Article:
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(Re)Introducing CloudSlang


Author: Sam Markowitz, HP Software, RnD


The CloudSlang team has just undergone an intense few weeks of rebranding and are now excited to reintroduce our open-source orchestration solution, formerly known as Score, under its new name, CloudSlang.


Orchestration as Code

CloudSlang is a flow-based orchestration tool for managing deployed applications. It allows you to rapidly automate your DevOps and everyday IT operations use cases using ready-made workflows or create custom workflows using a YAML-based DSL.


The CloudSlang project is composed of three main parts: the CloudSlang Orchestration Engine, the CloudSlang language and the ready-made CloudSlang content.


CloudSlang Orchestration Engine

The CloudSlang Orchestration Engine is the same proven engine that runs under the hood of HP Operations Orchestration (OO). Developed by the OO team and contributed to the open source community, our goal is to leverage the power of community to create the best-in-class orchestration technology.


The engine is packaged as a lightweight Java .jar file and can therefore be embedded into existing Java projects.


Uniquely built with a pluggable-compiler approach, the engine can support additional workflow languages by adding a compiler that translates the workflow DSL into the engine’s generic workflow execution plans.


CloudSlang Language

The CloudSlang language is a YAML-based DSL for writing workflows. Using CloudSlang you can easily define a workflow in a structured, easy-to-understand format that can be run by an embedded instance of the CloudSlang Orchestration Engine or the stand-alone CloudSlang CLI.


The CloudSlang language is simple and elegant, yet immensely powerful at the same time.


There are two main types of CloudSlang content, operations and flows. An operation contains an action, which can be written in Python or Java. Operations perform the “work” part of the workflow. A flow contains tasks, which stich together the actions performed by operations, navigating and passing data from one to the other based on operation results and outputs. Flows perform the “flow” part of the workflow.



CloudSlang Hello World Flow and Operation


CloudSlang Ready-Made Content

Although writing your own CloudSlang content is easy, in many cases you don’t even need to write a single line of code to leverage the power of CloudSlang. The CloudSlang team has already written a rich repository of ready-made content to perform common tasks as well as content that integrates with many of today’s hottest technologies, such as Docker, CoreOS, etc. And, the open source nature of the project means that you’ll be able to reuse and repurpose content shared by the community.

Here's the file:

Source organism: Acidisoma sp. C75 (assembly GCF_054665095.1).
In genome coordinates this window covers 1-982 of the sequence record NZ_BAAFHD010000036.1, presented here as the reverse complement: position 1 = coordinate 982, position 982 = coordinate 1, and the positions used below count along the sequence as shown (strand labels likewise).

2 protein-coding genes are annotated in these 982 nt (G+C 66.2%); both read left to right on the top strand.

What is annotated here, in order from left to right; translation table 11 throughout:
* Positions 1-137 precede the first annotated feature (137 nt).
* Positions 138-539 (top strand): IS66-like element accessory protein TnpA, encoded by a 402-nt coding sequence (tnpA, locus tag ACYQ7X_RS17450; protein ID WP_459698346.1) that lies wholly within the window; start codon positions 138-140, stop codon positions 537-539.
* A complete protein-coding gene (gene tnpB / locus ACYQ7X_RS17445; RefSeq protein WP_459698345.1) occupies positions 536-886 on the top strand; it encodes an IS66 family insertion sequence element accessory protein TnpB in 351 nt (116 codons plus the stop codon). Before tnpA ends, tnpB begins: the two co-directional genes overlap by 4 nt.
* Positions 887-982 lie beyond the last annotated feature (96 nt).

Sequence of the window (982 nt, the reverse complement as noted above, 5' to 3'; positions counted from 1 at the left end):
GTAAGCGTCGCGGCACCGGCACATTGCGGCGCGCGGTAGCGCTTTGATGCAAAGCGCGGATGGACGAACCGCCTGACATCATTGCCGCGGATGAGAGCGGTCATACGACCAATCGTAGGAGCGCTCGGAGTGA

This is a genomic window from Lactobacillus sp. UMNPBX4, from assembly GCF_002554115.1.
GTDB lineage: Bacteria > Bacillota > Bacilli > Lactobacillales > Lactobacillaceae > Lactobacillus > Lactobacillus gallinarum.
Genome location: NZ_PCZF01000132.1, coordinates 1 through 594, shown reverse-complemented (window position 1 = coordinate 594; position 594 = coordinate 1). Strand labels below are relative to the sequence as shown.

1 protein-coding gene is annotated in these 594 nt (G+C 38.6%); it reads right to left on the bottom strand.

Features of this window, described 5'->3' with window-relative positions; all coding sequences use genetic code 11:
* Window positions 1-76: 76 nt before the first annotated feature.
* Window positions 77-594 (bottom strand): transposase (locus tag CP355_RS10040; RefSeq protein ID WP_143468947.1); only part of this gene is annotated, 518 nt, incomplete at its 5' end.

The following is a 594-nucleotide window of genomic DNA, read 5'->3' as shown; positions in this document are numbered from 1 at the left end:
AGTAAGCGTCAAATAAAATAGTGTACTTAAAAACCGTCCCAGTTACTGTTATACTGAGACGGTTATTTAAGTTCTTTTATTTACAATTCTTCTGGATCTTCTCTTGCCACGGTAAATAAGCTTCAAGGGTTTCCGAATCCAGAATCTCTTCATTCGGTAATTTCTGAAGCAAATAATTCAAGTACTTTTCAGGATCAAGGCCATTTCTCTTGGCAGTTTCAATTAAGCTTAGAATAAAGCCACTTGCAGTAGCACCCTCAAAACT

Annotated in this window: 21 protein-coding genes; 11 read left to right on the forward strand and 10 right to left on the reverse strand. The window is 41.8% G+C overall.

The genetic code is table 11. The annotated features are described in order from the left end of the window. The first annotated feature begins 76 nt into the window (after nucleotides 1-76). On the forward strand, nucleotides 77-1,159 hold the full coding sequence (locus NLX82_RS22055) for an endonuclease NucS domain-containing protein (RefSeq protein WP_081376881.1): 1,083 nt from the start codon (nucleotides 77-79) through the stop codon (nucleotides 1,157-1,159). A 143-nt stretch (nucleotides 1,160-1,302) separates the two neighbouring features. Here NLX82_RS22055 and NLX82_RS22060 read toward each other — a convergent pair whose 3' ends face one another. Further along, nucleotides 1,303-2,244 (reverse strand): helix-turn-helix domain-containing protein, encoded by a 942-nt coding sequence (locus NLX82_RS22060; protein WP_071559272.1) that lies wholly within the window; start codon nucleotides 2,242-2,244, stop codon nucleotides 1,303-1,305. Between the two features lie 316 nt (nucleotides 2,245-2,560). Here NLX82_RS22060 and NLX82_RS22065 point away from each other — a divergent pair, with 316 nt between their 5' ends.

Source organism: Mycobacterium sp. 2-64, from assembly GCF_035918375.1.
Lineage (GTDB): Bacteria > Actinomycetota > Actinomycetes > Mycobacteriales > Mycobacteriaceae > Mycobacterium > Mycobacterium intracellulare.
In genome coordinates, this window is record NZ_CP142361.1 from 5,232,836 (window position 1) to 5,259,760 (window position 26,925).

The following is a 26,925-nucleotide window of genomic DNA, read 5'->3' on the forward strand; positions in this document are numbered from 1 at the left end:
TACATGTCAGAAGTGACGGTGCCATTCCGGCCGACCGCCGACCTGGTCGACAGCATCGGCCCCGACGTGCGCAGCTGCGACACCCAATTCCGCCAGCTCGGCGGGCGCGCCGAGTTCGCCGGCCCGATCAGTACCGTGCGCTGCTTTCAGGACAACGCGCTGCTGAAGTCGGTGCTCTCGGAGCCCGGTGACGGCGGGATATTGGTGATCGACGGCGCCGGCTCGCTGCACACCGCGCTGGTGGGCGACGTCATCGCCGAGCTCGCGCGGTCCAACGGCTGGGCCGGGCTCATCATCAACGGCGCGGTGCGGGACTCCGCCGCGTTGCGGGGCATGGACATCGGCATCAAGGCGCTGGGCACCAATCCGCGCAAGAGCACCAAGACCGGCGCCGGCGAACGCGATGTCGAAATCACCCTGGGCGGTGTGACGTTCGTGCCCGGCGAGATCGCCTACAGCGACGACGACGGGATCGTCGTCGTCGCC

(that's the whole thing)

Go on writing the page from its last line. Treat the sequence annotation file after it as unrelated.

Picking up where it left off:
Use Case

CloudSlang can be used to solve many varied types of problems. Examples of uses cases in which CloudSlang can be used are found in the IT process automation, cloud orchestration, application deployment and DevOps spheres. One such use case is outlined here:


In the new world of Docker and DevOps, there is no shortage of solutions that help you deploy your app quickly and efficiently. But what about the day after? How do you make sure that your app will keep running smoothly after deployment?


Docker images can occupy quite a lot of disk space on the Docker host. A base image can be hundreds of MB in size and custom images can easily reach 1 GB of disk space. If you have many releases of new Docker images for your app, it can easily stockpile on the server storage. This leads to a need to clear old or unused images from time to time, otherwise the server can run out of disk space.


Using existing CloudSlang content, you can easily clean up your Docker environment for all machines deployed in a CoreOS cluster. With just one command in the CloudSlang CLI you can run a flow that will retrieve the IP addresses of all the machines in the cluster, get all of the Docker images, check their statuses, and delete the images that are no longer being used.


Open Source

As mentioned above, the Java-based CloudSlang project is fully open source and readily available on GitHub. But, why? There are many reasons. Here are just a few:

  • Exhibit HP’s thought leadership and further establish our credibility in the orchestration space.
  • Set de-facto standards and create a community of technical SMEs.
  • Receive input and contributions from the open source community.

To see CloudSlang in action, visit us at TiECON 2015 from May 15-16, Santa Clara Convention Center (Booth #7, Expo Hall B).


More Information

For more information, check us out at:

Please contact us if you are interested in discussing or contributing to our project:


Senior Manager, Cloud Online Marketing
About the Author


I manage the HPE Helion social media and website teams promoting the enterprise cloud solutions at HPE for hybrid, public, and private clouds. I was previously at Dell promoting their Cloud solutions and was the open source community manager for OpenStack and at Rackspace and Citrix Systems. While at Citrix Systems, I founded the Citrix Developer Network, developed global alliance and licensing programs, and even once added audio to the DOS ICA client with assembler. Follow me at @SpectorID

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